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Presidential bus tour won't stop in Rochester

Rochester, N.Y. -- Ken Preston is the founder of the local Obama for President campaign in Rochester. He has been getting calls and emails from volunteers who want to meet President Obama when he comes to town.

Problem is, plans now don't include a stop in Rochester. Preston said he doesn't know why Buffalo, Syracuse and Binghamton were chosen. But he suspects it might be because those cities have more economic struggles than Rochester. So he said it is a better backdrop for the President's message about jobs and the economy.

Preston said he has been inviting the President to visit Rochester since he was first elected in 2008.

He said we need a compelling reason for the President to come here. We asked what was so compelling about the other cities? Preston said the advance team must have found some reason to have the bus stop there.

No one has pushed harder for a Presidential visit to Rochester than long-time Congresswoman Louise Slaughter. She told us this visit caught her by surprise.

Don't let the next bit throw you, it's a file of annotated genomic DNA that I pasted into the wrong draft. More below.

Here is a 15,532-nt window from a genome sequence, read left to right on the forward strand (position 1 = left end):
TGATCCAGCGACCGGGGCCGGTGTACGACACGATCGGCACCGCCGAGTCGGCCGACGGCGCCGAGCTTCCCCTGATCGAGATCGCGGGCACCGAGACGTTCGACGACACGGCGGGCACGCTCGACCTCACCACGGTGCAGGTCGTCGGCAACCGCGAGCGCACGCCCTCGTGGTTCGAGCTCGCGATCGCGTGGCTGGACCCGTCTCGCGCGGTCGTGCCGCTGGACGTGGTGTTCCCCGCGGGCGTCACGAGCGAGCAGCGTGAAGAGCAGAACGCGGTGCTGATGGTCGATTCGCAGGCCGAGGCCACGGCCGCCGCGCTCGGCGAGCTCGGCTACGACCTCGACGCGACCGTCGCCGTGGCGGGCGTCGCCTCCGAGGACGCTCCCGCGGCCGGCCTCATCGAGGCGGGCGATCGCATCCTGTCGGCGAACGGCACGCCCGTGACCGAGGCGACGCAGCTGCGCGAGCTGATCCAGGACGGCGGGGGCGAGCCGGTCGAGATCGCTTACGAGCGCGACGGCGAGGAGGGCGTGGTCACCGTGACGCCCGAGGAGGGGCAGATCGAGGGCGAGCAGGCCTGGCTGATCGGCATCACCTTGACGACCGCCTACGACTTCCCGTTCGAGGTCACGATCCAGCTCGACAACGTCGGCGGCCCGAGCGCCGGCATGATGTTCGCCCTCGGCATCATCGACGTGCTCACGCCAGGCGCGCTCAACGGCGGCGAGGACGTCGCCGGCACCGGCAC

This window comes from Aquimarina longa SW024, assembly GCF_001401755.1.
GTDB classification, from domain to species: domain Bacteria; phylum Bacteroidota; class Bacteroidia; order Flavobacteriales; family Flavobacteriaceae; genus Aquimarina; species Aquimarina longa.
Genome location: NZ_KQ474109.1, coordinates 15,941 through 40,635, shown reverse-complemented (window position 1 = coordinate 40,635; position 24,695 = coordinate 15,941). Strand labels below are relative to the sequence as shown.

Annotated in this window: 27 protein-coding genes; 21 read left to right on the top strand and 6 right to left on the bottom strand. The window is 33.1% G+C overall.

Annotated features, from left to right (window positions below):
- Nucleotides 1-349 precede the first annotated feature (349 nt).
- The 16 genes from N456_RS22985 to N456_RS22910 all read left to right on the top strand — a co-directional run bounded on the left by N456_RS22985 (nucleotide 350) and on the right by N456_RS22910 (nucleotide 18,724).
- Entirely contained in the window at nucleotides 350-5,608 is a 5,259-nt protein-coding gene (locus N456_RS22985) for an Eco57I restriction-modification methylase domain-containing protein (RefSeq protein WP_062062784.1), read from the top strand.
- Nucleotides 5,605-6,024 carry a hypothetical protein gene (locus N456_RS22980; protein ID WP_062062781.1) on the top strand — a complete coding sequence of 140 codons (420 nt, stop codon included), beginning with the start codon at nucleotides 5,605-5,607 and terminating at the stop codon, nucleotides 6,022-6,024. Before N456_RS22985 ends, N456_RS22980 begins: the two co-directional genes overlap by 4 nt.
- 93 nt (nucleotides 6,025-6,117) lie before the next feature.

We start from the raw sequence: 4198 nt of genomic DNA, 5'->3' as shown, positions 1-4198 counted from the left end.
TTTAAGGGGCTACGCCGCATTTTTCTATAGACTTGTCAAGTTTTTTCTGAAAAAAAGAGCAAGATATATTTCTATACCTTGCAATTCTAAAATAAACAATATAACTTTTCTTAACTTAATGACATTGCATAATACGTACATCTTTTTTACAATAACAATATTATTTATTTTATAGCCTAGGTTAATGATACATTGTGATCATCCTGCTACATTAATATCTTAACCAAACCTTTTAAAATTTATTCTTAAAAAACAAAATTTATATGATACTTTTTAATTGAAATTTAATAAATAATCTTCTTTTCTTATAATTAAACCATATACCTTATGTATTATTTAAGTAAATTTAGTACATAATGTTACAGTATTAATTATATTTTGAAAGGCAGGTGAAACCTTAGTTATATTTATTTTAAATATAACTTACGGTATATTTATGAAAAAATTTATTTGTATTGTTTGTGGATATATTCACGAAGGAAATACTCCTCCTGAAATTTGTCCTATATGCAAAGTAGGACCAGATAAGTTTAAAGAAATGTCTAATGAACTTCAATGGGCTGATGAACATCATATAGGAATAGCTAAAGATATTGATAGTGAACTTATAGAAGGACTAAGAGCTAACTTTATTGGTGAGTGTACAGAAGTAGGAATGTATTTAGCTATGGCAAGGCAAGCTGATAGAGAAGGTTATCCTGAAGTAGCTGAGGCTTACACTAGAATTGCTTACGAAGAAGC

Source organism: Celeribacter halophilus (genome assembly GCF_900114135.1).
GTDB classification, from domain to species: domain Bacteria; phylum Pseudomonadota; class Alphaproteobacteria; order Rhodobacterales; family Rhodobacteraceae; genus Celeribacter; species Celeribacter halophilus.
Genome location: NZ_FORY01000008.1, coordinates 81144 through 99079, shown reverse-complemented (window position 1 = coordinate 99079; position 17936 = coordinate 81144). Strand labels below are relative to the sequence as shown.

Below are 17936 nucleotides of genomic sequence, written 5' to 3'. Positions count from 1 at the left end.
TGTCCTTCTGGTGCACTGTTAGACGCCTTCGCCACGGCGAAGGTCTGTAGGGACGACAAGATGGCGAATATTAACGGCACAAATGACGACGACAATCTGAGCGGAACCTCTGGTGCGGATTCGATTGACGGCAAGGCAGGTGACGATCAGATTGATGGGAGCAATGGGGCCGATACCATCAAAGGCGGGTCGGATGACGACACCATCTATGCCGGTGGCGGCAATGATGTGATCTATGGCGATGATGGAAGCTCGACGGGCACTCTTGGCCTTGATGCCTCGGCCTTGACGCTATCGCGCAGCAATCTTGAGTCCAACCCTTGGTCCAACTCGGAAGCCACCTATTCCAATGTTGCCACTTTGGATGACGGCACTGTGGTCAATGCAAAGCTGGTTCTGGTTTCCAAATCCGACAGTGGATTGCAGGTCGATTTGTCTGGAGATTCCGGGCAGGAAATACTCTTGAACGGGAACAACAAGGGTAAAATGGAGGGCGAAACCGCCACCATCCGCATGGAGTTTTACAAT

Slaughter told 13WHAM News: "We knew nothing about it. For some reason, he's going to Binghamton, Buffalo and Syracuse and Scranton. We have heard nothing from the White House."

U.S. Senator Chuck Schumer urged the President to visit here, saying Rochester is a good example of a city that has transitioned from a manufacturing hub to a more diverse economy.

People wondered why Rochester was skipped over. Tedisa Castle said she would love to meet the President and believes Rochester has a lot to offer.

Tom Strzepek said he doesn't think the decision was political but said the President should probably include Rochester in the visit because he said our city has its own struggles. He mentioned the fact that Syracuse and Buffalo get more state aid than Rochester and that inequity needs to be addressed.

Troy Turner wondered what we have to do to get the President here? He said maybe politicians didn't lobby hard enough.

Turner said he has never met a President and would welcome the chance to see Mr. Obama, if only just to wave and say hi.

His message to President Obama: "Hey, come to Rochester."

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Washington Times